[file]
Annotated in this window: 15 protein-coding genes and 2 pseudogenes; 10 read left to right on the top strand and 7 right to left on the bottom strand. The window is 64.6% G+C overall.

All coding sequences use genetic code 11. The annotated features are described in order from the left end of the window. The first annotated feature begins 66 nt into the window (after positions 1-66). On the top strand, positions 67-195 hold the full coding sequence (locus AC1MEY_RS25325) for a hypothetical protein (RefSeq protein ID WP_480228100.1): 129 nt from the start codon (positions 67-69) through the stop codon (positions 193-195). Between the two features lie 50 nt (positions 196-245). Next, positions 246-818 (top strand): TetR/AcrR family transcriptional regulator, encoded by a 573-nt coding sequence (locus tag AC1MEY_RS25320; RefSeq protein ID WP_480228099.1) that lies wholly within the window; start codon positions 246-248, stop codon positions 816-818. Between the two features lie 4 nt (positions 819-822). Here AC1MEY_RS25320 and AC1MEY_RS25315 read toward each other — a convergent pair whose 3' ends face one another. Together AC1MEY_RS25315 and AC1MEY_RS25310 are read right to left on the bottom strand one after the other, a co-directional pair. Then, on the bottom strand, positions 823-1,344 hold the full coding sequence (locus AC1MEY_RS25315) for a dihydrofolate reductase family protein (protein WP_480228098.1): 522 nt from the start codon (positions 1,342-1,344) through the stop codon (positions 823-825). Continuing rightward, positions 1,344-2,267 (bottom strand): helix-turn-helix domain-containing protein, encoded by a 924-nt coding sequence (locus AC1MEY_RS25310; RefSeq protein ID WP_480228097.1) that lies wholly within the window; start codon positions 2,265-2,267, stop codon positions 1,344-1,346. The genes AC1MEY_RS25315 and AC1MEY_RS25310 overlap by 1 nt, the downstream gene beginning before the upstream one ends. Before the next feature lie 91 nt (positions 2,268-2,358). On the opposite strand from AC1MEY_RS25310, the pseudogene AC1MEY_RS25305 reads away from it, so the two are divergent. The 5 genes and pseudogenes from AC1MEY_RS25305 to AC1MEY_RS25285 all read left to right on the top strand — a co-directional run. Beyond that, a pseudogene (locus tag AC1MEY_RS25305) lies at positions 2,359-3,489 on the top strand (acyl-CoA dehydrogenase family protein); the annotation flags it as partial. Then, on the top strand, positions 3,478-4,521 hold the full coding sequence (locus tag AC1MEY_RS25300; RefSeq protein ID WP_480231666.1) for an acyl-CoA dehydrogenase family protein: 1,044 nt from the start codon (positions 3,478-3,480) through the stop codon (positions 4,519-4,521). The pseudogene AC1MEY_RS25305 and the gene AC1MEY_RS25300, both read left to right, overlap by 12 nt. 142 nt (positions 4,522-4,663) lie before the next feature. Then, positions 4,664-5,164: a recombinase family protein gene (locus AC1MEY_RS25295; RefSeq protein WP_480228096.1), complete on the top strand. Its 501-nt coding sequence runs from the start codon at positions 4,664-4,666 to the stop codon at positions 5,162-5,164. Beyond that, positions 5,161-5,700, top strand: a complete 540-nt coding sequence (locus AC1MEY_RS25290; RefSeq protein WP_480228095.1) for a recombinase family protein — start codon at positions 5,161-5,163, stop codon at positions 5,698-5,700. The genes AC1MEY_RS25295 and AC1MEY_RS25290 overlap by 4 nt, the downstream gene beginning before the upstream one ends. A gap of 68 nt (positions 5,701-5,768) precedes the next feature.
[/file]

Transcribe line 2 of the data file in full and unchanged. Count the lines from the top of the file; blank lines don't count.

All coding sequences use genetic code 11. The annotated features are described in order from the left end of the window. The first annotated feature begins 66 nt into the window (after positions 1-66). On the top strand, positions 67-195 hold the full coding sequence (locus AC1MEY_RS25325) for a hypothetical protein (RefSeq protein ID WP_480228100.1): 129 nt from the start codon (positions 67-69) through the stop codon (positions 193-195). Between the two features lie 50 nt (positions 196-245). Next, positions 246-818 (top strand): TetR/AcrR family transcriptional regulator, encoded by a 573-nt coding sequence (locus tag AC1MEY_RS25320; RefSeq protein ID WP_480228099.1) that lies wholly within the window; start codon positions 246-248, stop codon positions 816-818. Between the two features lie 4 nt (positions 819-822). Here AC1MEY_RS25320 and AC1MEY_RS25315 read toward each other — a convergent pair whose 3' ends face one another. Together AC1MEY_RS25315 and AC1MEY_RS25310 are read right to left on the bottom strand one after the other, a co-directional pair. Then, on the bottom strand, positions 823-1,344 hold the full coding sequence (locus AC1MEY_RS25315) for a dihydrofolate reductase family protein (protein WP_480228098.1): 522 nt from the start codon (positions 1,342-1,344) through the stop codon (positions 823-825). Continuing rightward, positions 1,344-2,267 (bottom strand): helix-turn-helix domain-containing protein, encoded by a 924-nt coding sequence (locus AC1MEY_RS25310; RefSeq protein ID WP_480228097.1) that lies wholly within the window; start codon positions 2,265-2,267, stop codon positions 1,344-1,346. The genes AC1MEY_RS25315 and AC1MEY_RS25310 overlap by 1 nt, the downstream gene beginning before the upstream one ends. Before the next feature lie 91 nt (positions 2,268-2,358). On the opposite strand from AC1MEY_RS25310, the pseudogene AC1MEY_RS25305 reads away from it, so the two are divergent. The 5 genes and pseudogenes from AC1MEY_RS25305 to AC1MEY_RS25285 all read left to right on the top strand — a co-directional run. Beyond that, a pseudogene (locus tag AC1MEY_RS25305) lies at positions 2,359-3,489 on the top strand (acyl-CoA dehydrogenase family protein); the annotation flags it as partial. Then, on the top strand, positions 3,478-4,521 hold the full coding sequence (locus tag AC1MEY_RS25300; RefSeq protein ID WP_480231666.1) for an acyl-CoA dehydrogenase family protein: 1,044 nt from the start codon (positions 3,478-3,480) through the stop codon (positions 4,519-4,521). The pseudogene AC1MEY_RS25305 and the gene AC1MEY_RS25300, both read left to right, overlap by 12 nt. 142 nt (positions 4,522-4,663) lie before the next feature. Then, positions 4,664-5,164: a recombinase family protein gene (locus AC1MEY_RS25295; RefSeq protein WP_480228096.1), complete on the top strand. Its 501-nt coding sequence runs from the start codon at positions 4,664-4,666 to the stop codon at positions 5,162-5,164. Beyond that, positions 5,161-5,700, top strand: a complete 540-nt coding sequence (locus AC1MEY_RS25290; RefSeq protein WP_480228095.1) for a recombinase family protein — start codon at positions 5,161-5,163, stop codon at positions 5,698-5,700. The genes AC1MEY_RS25295 and AC1MEY_RS25290 overlap by 4 nt, the downstream gene beginning before the upstream one ends. A gap of 68 nt (positions 5,701-5,768) precedes the next feature.